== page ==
Oregon emerald. (Eugene, Or.) 1909-1920, May 01, 1915, Image 1

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    OREGON
#
EMERALD
PUBLISHED THREE TIMES A WEEK
UNIVERSITY OF OREGON, EUGENE, SATURDAY, MAY 1, 1915
Volume XVII, No. 74
1
’V.
HAYWARD’S GREYHOUNDS BEAT CLUBMEN 93-32
OREGON’S FEINGERS LOSE TWICE TO 0. A. C.
TUEBCK AND WELCH ARE SOLVED
WITH EASE BY AGGIE SWATTERS
OREGON RETAINS SHAKY LEAD UNTIL OTH INNING OF
YESTERDAY’S GAME—SKEET BIBBEE'S ABSENCE TAKES
BACKBONE OUT UF INFIELD ANU MUFFS ARE MANY
By Harry Kuck.
Yesterday’s Game
Corvallis, Or., May 1—(Special to
the Emerald)—Final score this after
noon: 0. A. C. 20, Oregon 5.
Batteries: Welch and Lieuallen;
Phelps and Weller.
O. A. C. took the first game of the
series, 7 to 3, by bunching four clean
hits with two Oregon errors in the
eighth inning. The game, which was
slow and full of errors, was played
before a small crowd, and in the ab
sence of Old Sol.
The Aggies hit Tuerck at will and
threatened to score in nearly every
inning. The “Kaiser” was wild and
ineffective; fast fielding behind him
* in the pinches, and poor base run
ning by 0. A. C., saved him twice
earlier in the game.
O. A. C. opened the eighth with the
score 3 to 2 against them, and the
first man up flew out to Grebe. Loof
knocked a puny grounder to Tuerck,
who, with worlds of time, threw high
and wide and handsome, to first,
giving the outfielder life. Weller
cracked out his second three-bagger
into deep center, scoring Loof. Sie
berts grounded to Tuerck, who tried
for Weller, both hands being safe.
Fryer flew to pitcher, making two
down, but Morgan, Goble and Wil
liams hit in a row, and three more
scores filtered across. “Buck” Bigbee
mussed up a grounder and Goble
scored the fifth run of the inning.
hi Smith ended the agony by grounding
out to Grebe.
The Varsity got but five hits off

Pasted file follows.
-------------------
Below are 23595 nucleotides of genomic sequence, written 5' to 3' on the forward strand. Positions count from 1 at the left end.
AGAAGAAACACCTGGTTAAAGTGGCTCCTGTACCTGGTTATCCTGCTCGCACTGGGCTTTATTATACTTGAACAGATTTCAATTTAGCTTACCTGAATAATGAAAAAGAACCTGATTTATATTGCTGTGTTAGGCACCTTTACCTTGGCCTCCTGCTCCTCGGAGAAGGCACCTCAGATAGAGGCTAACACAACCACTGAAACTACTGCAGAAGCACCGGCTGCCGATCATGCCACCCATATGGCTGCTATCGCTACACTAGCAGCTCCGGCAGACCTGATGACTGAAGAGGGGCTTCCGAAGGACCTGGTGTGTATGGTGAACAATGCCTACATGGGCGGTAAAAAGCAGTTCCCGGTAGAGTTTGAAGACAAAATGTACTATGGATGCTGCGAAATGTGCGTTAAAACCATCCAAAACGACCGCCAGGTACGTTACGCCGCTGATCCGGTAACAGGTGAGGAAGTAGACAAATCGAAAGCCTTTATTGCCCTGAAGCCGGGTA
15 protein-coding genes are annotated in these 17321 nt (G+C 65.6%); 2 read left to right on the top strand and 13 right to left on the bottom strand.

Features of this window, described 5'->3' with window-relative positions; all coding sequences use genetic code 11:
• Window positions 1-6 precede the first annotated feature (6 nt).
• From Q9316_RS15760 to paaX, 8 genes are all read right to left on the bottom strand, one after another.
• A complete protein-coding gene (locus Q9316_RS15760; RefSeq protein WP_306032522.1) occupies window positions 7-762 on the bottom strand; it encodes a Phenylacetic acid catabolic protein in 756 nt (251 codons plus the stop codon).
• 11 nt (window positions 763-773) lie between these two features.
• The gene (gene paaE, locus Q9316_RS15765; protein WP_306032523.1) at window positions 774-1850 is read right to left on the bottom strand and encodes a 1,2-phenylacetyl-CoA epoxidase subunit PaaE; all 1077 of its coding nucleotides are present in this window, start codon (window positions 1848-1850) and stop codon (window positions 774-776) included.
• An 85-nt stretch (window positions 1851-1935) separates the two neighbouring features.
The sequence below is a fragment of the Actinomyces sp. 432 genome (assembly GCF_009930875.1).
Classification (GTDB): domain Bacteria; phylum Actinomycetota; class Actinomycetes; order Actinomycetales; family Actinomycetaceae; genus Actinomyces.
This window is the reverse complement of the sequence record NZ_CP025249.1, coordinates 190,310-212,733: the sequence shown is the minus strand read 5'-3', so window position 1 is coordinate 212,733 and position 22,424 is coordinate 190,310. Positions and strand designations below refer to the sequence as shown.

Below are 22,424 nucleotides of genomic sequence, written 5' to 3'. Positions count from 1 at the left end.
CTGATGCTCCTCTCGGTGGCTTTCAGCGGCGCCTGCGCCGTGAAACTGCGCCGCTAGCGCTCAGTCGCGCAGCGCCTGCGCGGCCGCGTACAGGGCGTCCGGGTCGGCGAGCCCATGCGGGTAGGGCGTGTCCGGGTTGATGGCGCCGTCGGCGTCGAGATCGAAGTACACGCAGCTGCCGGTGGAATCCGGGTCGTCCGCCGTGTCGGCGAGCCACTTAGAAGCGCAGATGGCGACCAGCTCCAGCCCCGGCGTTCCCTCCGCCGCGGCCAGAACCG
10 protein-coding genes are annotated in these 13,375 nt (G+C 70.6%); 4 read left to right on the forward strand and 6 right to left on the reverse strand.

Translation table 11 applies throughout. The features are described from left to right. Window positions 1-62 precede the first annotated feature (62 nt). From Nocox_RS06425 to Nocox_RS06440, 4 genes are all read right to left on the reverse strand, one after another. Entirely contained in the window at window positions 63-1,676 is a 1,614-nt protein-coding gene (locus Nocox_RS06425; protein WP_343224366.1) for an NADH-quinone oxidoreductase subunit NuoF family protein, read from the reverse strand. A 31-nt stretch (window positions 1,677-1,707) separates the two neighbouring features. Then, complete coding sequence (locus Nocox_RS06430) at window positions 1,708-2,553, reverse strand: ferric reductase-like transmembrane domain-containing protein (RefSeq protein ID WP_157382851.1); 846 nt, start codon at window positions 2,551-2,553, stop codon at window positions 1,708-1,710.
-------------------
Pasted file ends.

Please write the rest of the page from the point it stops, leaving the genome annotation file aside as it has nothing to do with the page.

“Bicky” Williams, scattered through
as many innings. Four errors are
charged against the big twirler, two
of which counted in the Lemon Yelr
low scores.
Oregon scored the first run of the
game in the second inning. Nelson
flew out to center field. M. Bigbee
drew a pass and advanced a notch on
a passed ball. Wilhelm’s effort wps
a pop fly. Lieuallen walked and
Grebe scored “Buck” with a single
between first and second.
Bezdek’s crew registered a run each
in the fourth and sixth cantos, and
. managed to keep the lead until the
fatal eighth. The team fielded er
ratically, however, erring eight times.
A single, triple and home run net
ted the home team but one run in tht
fifth. Seely singled sharply through
the box, Grebe made a nice stop, but
heaved wildly to first, and Seely can
tered to second. Smith flew out, but
Loof tripled between left and cen
ter. Umpire Richardson ruled him
out for receiving assistance from the
coacher. Weller knocked a real home
run far over Sheehy’s head, but neg
lected to touch third base. Coach
Bezdek was on the job and the ball
was returned to the difficult corner,
whereupon the “umps” again cast
gloom into Aggie ranks by waving
the runner out.
Four runs to the bad, the coach
sent in a squad of pinch hitters in
the ninth, but they failed to phase
Williams, who finished strong.
The summary follows:
Oregon— AB R H PO A E
Cornell, 3d .,.... 4 0 1 0 0 2
Sheehy, cf . 3 0 2 0 0 0
L. Bigbee, rf . 4 0 0 2 2 0
Nelson, lb . 4 0 0 2 1 0
M. Bigbee, 2b .. 2 2 1 2 0 1
Wilhelm, If . 110 10 1
Lieuallen, c . 2 0 0 8 0 1
Grebe, ss. 3 0 15 12
Tuerck, p . 3 0 0 2 0 1
Huntington. 0 0 0 0 0 0
C. Bigbee .*. 0 0 0 0 0 0
Gorman . 1 0 0 0 0 0
27 3 5 22 4 8
O. A. C.— AB R H PO A E
Seely, If . 5 2 2 0 0 0
Smith, 2b . 5 0 0 4 0 2
Loof, cf . 3 12 10 0
Weller, c . 3 12 8 12
Sieberts, 3b . 3 1 0 2 0 0
Fryer, rf . 4 0 0 1 0 0
Morgan, ss .* 4 1113 0
Goble, lb . 3 119-00
Williams, p . 3 0 115 0
33 7 9 27 9 4
Score by innings—
O. A. C.—
123456789RHE
O. A. C.0 0101005 79 4
123456789RHE
Oregon.0 10101000358
WILLIAM HOLT TO PUBLISH
BOOK FOR FUTURE MANAGERS
Mr. William Holt, manager of the
1916 Oregana, will publish a book for
the use of future Oregana managers
shortly after the present edition is
published and distributed.
Mr. Holt plans to put all the infor
mation necessary into the book in let
ter form. The heads of the different
departments of this year’s book will
also tell just what they have done.
This will enable the future mana
gers and those in charge of the differ
ent departments to profit by the ex
perience of others.
Coach Nicklas, of Yale, forbids his
♦ oarsmen to chew gum, claiming that
the habit is injurious to the athlete.
HOUSE GRADES WILL HE
PUBLISHED NEXT FALL
A list of the fraternity house
grades for the present semester will
be published in one of the early fall
numbers of the Emerald of the com
ing school year, announced Registrar
Tiffany yesterday. The records will
not be obtainable for publication this
spring.
The potato bulletin, issued last
month by the University School of
Commerce has been sent thus far to
2,250 persons. There has been great
demand for it among commercial clubs
and banks, for growers in their sec